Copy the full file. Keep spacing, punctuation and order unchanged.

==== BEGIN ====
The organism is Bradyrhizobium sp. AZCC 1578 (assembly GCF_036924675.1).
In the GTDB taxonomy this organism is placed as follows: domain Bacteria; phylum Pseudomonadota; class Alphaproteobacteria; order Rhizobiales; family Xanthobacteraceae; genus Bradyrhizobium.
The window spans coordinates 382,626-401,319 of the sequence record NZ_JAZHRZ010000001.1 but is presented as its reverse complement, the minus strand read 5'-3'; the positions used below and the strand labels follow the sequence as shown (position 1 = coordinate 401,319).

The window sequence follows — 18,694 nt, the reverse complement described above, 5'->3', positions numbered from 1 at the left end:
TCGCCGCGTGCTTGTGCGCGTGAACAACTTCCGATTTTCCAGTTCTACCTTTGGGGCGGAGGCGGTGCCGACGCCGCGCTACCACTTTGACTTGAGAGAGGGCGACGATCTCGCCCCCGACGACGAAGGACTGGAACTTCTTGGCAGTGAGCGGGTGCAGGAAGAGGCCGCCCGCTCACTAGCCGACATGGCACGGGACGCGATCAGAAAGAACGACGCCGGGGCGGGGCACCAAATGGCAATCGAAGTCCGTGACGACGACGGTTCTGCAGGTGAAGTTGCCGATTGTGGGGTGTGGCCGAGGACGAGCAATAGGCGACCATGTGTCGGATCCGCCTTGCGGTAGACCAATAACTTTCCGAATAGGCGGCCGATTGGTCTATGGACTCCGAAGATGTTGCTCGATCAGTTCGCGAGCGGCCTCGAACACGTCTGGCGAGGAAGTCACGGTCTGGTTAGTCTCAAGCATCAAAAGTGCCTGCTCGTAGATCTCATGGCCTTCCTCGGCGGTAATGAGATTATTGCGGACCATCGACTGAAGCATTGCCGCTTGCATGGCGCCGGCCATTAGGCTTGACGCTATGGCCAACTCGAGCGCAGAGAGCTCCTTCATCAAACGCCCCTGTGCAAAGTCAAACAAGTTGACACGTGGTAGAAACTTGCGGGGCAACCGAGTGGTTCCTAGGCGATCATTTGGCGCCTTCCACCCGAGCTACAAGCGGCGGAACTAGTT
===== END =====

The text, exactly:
The organism is Bradyrhizobium sp. AZCC 1578 (assembly GCF_036924675.1).
In the GTDB taxonomy this organism is placed as follows: domain Bacteria; phylum Pseudomonadota; class Alphaproteobacteria; order Rhizobiales; family Xanthobacteraceae; genus Bradyrhizobium.
The window spans coordinates 382,626-401,319 of the sequence record NZ_JAZHRZ010000001.1 but is presented as its reverse complement, the minus strand read 5'-3'; the positions used below and the strand labels follow the sequence as shown (position 1 = coordinate 401,319).

The window sequence follows — 18,694 nt, the reverse complement described above, 5'->3', positions numbered from 1 at the left end:
TCGCCGCGTGCTTGTGCGCGTGAACAACTTCCGATTTTCCAGTTCTACCTTTGGGGCGGAGGCGGTGCCGACGCCGCGCTACCACTTTGACTTGAGAGAGGGCGACGATCTCGCCCCCGACGACGAAGGACTGGAACTTCTTGGCAGTGAGCGGGTGCAGGAAGAGGCCGCCCGCTCACTAGCCGACATGGCACGGGACGCGATCAGAAAGAACGACGCCGGGGCGGGGCACCAAATGGCAATCGAAGTCCGTGACGACGACGGTTCTGCAGGTGAAGTTGCCGATTGTGGGGTGTGGCCGAGGACGAGCAATAGGCGACCATGTGTCGGATCCGCCTTGCGGTAGACCAATAACTTTCCGAATAGGCGGCCGATTGGTCTATGGACTCCGAAGATGTTGCTCGATCAGTTCGCGAGCGGCCTCGAACACGTCTGGCGAGGAAGTCACGGTCTGGTTAGTCTCAAGCATCAAAAGTGCCTGCTCGTAGATCTCATGGCCTTCCTCGGCGGTAATGAGATTATTGCGGACCATCGACTGAAGCATTGCCGCTTGCATGGCGCCGGCCATTAGGCTTGACGCTATGGCCAACTCGAGCGCAGAGAGCTCCTTCATCAAACGCCCCTGTGCAAAGTCAAACAAGTTGACACGTGGTAGAAACTTGCGGGGCAACCGAGTGGTTCCTAGGCGATCATTTGGCGCCTTCCACCCGAGCTACAAGCGGCGGAACTAGTT